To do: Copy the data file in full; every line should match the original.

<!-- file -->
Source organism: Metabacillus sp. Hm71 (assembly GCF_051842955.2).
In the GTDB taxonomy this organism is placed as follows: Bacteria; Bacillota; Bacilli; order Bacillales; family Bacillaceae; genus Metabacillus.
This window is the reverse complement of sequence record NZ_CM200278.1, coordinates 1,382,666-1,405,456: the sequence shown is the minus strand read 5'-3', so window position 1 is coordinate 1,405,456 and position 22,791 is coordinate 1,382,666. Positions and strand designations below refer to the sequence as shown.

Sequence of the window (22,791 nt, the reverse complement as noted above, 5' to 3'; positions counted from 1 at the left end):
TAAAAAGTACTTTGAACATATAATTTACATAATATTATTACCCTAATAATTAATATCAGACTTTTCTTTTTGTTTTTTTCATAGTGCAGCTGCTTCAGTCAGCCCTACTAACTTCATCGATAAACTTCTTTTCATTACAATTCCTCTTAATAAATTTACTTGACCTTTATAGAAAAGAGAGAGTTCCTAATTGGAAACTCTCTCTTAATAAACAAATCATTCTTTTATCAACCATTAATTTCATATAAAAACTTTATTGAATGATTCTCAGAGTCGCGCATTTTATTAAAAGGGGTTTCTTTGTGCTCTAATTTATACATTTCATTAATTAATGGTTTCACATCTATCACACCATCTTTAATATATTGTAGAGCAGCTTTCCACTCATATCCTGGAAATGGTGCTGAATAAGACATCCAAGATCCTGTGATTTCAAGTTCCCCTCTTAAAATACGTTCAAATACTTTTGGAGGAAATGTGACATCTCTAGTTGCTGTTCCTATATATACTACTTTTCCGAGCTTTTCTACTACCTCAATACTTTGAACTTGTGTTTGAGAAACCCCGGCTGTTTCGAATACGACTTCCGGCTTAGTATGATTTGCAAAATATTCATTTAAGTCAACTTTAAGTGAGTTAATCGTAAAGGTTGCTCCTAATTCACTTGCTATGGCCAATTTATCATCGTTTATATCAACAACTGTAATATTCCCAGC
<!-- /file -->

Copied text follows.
Source organism: Metabacillus sp. Hm71 (assembly GCF_051842955.2).
In the GTDB taxonomy this organism is placed as follows: Bacteria; Bacillota; Bacilli; order Bacillales; family Bacillaceae; genus Metabacillus.
This window is the reverse complement of sequence record NZ_CM200278.1, coordinates 1,382,666-1,405,456: the sequence shown is the minus strand read 5'-3', so window position 1 is coordinate 1,405,456 and position 22,791 is coordinate 1,382,666. Positions and strand designations below refer to the sequence as shown.

Sequence of the window (22,791 nt, the reverse complement as noted above, 5' to 3'; positions counted from 1 at the left end):
TAAAAAGTACTTTGAACATATAATTTACATAATATTATTACCCTAATAATTAATATCAGACTTTTCTTTTTGTTTTTTTCATAGTGCAGCTGCTTCAGTCAGCCCTACTAACTTCATCGATAAACTTCTTTTCATTACAATTCCTCTTAATAAATTTACTTGACCTTTATAGAAAAGAGAGAGTTCCTAATTGGAAACTCTCTCTTAATAAACAAATCATTCTTTTATCAACCATTAATTTCATATAAAAACTTTATTGAATGATTCTCAGAGTCGCGCATTTTATTAAAAGGGGTTTCTTTGTGCTCTAATTTATACATTTCATTAATTAATGGTTTCACATCTATCACACCATCTTTAATATATTGTAGAGCAGCTTTCCACTCATATCCTGGAAATGGTGCTGAATAAGACATCCAAGATCCTGTGATTTCAAGTTCCCCTCTTAAAATACGTTCAAATACTTTTGGAGGAAATGTGACATCTCTAGTTGCTGTTCCTATATATACTACTTTTCCGAGCTTTTCTACTACCTCAATACTTTGAACTTGTGTTTGAGAAACCCCGGCTGTTTCGAATACGACTTCCGGCTTAGTATGATTTGCAAAATATTCATTTAAGTCAACTTTAAGTGAGTTAATCGTAAAGGTTGCTCCTAATTCACTTGCTATGGCCAATTTATCATCGTTTATATCAACAACTGTAATATTCCCAGC